As far as industry players are concerned, global regulatory harmonization and standardization will bring benefits in terms of expanded services and solutions.

Recognizing the complexity of regulatory discrepancies, efforts to harmonize and standardize drone regulations have already been initiated and implemented within civil aviation authority member states in Southeast Asia and around the world.

Chang said early intervention and facilitation to ease regulatory harmonization is critical to the industry’s growth. This is possible through cooperation and synergy between multiple actors and stakeholders.

“For example, from August 21 to 25 last year, MRANTI, in collaboration with industry partner Penn Aviation, conducted a joint study with the Joint Unmanned Systems Rulemaking Authority (JARUS), consisting of civil aviation authorities from Australia, the United Kingdom, Thailand, China, and Australia. ) accepted members of Malaysia to discuss aspects of risk assessment of special operations and harmonization of regulations in different jurisdictions.

This includes a variety of assessments, including civil aviation authority assessments to examine regulatory frameworks, personnel qualifications, training programs, and overall safety systems, as well as categorization of each country’s compliance status, including compliance with international safety standards. It is done through means.

Bright future for Malaysia’s drone technology scene

Budget 2024 allocated RM76 million to strengthen the research, development, commercialization and innovation ecosystem. An additional RM10 million will support the drone and robotics sector under MRANTI.

MRANTI has set an ambitious agenda with MDTAP30. This comprehensive roadmap is designed to not only foster the growth of the drone technology industry but also ensure the responsible and efficient use of drones in the country.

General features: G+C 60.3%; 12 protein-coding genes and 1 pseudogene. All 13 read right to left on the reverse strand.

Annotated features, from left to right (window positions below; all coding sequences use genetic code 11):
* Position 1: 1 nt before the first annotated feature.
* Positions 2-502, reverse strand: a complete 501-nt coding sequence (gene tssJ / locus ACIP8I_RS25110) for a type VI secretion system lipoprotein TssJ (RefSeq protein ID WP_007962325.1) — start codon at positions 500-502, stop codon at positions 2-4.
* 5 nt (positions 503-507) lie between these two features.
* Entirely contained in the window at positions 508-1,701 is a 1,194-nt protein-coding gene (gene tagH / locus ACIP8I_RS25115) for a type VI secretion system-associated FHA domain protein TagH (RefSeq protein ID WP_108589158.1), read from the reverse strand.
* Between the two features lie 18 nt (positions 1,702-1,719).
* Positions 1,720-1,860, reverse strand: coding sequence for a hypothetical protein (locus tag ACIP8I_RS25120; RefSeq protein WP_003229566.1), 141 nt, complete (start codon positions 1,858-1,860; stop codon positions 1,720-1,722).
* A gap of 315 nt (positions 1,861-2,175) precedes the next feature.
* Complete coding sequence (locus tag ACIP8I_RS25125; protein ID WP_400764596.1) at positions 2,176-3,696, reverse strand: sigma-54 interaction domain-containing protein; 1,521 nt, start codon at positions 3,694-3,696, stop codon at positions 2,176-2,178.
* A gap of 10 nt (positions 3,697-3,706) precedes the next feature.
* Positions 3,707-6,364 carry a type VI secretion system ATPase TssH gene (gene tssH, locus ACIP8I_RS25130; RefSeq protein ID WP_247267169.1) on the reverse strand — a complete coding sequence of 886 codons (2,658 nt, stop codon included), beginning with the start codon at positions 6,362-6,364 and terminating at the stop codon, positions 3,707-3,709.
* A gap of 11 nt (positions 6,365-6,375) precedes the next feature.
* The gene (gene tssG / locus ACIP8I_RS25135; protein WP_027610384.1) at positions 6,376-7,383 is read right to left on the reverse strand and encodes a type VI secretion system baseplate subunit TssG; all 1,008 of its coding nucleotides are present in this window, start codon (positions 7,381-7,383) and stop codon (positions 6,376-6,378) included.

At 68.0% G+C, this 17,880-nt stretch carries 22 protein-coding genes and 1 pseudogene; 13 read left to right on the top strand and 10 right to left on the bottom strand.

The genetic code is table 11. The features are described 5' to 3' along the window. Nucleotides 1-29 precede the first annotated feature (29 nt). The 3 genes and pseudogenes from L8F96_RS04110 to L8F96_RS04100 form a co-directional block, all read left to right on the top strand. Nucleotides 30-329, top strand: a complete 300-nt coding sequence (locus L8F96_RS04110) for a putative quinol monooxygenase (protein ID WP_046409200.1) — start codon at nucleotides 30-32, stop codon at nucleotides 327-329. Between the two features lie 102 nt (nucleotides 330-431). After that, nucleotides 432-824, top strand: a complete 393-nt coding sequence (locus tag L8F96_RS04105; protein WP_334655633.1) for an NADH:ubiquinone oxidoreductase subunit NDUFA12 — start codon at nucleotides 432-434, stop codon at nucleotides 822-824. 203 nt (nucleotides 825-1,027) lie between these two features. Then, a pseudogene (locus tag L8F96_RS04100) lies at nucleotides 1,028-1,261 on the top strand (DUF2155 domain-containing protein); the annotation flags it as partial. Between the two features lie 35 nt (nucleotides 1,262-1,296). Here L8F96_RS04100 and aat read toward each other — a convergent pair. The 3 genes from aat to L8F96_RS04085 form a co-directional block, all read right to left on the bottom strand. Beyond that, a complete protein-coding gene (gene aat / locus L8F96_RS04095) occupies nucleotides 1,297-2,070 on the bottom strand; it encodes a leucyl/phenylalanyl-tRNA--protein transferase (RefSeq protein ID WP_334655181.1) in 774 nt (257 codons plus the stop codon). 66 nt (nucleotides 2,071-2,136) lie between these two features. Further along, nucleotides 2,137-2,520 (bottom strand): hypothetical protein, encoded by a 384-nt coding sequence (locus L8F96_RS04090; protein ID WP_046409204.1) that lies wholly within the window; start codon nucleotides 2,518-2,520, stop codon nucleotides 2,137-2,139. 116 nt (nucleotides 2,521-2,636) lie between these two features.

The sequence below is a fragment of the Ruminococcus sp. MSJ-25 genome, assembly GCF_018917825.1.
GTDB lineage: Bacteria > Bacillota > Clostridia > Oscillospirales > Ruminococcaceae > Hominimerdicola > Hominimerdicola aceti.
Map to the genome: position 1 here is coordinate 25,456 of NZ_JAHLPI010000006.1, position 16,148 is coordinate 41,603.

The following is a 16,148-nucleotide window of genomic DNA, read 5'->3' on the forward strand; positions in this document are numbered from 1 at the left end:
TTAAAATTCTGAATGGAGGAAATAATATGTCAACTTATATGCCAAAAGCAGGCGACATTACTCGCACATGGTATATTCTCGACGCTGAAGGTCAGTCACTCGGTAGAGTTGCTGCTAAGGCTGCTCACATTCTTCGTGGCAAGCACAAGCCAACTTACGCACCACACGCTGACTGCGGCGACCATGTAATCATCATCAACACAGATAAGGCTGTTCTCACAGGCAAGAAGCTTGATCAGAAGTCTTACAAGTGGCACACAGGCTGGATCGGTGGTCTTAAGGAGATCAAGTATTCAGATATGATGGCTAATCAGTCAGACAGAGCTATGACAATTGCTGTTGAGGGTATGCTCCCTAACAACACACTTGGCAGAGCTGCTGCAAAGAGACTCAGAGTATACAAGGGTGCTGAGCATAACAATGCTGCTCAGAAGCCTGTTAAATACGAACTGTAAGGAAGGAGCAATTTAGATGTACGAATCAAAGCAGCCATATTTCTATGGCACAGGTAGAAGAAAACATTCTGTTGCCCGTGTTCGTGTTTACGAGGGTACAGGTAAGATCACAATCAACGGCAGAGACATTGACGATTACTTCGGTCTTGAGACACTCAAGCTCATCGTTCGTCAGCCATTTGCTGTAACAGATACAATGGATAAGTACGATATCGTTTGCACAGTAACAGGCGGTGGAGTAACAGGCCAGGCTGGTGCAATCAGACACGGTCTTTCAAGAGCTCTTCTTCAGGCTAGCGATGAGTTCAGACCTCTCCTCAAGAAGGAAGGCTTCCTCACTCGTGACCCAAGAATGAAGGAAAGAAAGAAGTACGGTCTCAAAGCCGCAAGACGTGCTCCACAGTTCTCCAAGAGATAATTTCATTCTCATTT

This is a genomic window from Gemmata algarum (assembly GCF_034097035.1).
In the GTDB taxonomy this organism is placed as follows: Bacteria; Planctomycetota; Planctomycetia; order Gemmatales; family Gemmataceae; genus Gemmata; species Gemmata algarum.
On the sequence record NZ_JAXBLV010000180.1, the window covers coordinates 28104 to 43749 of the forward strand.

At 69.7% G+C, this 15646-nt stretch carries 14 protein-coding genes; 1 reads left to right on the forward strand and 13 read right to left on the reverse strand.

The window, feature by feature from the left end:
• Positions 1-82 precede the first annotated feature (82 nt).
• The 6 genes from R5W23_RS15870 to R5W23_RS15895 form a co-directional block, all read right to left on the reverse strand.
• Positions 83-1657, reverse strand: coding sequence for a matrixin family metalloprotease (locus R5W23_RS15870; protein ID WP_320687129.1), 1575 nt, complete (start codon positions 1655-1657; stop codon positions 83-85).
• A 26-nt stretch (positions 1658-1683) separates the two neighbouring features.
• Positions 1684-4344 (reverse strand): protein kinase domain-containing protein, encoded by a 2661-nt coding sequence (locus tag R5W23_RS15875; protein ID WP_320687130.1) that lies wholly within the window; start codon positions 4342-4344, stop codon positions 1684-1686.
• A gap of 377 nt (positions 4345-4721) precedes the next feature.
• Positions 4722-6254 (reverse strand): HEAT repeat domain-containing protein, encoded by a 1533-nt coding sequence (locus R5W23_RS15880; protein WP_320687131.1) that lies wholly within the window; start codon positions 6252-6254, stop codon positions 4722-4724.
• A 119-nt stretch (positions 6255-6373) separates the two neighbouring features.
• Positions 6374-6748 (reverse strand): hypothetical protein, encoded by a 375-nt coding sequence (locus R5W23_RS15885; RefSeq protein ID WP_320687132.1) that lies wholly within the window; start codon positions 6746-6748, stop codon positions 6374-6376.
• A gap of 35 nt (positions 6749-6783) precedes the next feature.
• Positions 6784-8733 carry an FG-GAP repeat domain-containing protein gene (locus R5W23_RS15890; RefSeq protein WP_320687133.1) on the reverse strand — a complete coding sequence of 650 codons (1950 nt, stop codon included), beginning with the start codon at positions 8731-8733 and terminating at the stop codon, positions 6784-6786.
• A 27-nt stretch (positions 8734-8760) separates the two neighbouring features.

Beyond industry-specific missions, MRANTI is also committed to leveraging drone technology to support security and rescue forces during emergencies and disasters. Pasukan Tindakan Kecemasan Khas Drone, led by He MRANTI as the coordinating agency, is providing assistance to flood victims through cooperation between local governments, industry and selected drone players.

The implementation of drone technology in Malaysia has demonstrated significant benefits in areas such as agriculture, asset management, and safety monitoring.

The importance of cooperation policy in drone technology

The implementation of drone technology in agriculture will greatly benefit from policies and regulations that emphasize safety, innovation, and sustainability. These policies have evolved to not only ensure the safe operation of drones through licensing and operational restrictions, but also to increase the productivity and environmental sustainability of the sector.

Chan points out that governments around the world are introducing measures such as subsidies, tax breaks and research funding to encourage the use of drones in agriculture. This includes the development of new technologies and the integration of drones and precision farming systems.

“Supportive policies, international cooperation on standards, and partnerships between government agencies will maximize the benefits of drone technology, address food security, and promote sustainable practices,” said Chan. It added that it would help align the regulatory framework with privacy, security and environmental concerns.

Investments in research and development will improve drone capabilities, and collaborative government efforts will improve the adoption and effectiveness of the technology in agriculture. Training and development initiatives provide essential support to stakeholders and ensure the integration of technology into agricultural practices, promoting economic prosperity and sustainability.

“By fostering an innovation ecosystem and supporting technology companies, we can accelerate the adoption of advanced technologies in agriculture,” Zhang concluded.